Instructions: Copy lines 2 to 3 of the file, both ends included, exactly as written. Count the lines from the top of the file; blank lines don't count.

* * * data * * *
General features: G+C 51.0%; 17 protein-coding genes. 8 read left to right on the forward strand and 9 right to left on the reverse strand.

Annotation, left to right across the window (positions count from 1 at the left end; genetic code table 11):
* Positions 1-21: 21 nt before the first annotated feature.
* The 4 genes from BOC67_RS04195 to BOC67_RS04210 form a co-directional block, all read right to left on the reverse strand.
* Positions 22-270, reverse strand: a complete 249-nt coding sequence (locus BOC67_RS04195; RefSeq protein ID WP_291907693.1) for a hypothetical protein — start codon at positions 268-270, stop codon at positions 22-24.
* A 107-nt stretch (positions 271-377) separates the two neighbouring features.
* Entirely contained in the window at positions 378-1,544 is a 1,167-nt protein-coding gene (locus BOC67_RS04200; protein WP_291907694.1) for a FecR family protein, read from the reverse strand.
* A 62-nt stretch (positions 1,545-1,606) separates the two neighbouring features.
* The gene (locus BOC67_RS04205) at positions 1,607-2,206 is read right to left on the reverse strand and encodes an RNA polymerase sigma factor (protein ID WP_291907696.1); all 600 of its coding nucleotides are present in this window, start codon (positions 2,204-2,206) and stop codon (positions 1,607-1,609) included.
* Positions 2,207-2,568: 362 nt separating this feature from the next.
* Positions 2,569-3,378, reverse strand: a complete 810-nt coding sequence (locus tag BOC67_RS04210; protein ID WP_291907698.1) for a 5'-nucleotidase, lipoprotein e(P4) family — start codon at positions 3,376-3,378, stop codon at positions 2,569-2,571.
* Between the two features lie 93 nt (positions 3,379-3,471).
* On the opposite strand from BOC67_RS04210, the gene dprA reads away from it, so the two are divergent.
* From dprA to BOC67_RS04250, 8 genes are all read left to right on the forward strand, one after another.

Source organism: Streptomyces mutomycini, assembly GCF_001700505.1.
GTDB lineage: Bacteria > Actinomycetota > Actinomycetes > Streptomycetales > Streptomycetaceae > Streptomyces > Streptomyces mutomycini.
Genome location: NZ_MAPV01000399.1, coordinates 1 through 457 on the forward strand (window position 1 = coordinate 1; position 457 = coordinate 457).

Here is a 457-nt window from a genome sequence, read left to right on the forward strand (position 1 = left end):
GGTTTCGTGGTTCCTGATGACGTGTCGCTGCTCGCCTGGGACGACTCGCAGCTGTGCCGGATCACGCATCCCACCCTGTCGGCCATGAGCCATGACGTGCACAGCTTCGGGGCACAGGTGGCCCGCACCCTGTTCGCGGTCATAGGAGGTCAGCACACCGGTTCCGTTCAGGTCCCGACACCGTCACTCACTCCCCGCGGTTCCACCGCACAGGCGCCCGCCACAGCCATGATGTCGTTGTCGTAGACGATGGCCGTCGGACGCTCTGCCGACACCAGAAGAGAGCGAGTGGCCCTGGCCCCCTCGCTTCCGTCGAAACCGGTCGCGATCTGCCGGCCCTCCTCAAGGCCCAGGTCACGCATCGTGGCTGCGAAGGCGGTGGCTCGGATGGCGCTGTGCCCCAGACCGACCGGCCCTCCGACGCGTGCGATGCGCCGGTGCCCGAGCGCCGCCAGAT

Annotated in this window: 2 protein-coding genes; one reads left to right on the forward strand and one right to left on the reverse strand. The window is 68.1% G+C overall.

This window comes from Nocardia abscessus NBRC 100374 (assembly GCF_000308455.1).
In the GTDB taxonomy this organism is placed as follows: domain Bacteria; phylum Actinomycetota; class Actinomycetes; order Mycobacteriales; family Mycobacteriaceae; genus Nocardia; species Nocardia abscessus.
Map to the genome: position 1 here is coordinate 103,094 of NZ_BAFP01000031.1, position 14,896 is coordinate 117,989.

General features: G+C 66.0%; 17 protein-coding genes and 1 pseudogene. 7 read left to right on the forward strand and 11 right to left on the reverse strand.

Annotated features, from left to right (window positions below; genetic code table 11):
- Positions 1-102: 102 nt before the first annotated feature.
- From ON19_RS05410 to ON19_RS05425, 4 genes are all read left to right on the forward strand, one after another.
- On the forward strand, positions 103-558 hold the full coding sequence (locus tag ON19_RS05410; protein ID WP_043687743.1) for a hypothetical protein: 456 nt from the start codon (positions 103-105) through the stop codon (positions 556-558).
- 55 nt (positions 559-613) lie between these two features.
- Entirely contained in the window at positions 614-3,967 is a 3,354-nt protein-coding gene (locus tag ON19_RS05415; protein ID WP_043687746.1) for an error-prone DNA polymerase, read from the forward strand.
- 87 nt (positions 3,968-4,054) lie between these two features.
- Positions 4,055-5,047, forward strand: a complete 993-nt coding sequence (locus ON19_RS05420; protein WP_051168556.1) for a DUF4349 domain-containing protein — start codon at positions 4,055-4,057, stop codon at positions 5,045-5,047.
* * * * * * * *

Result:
Annotation, left to right across the window (positions count from 1 at the left end; genetic code table 11):
* Positions 1-21: 21 nt before the first annotated feature.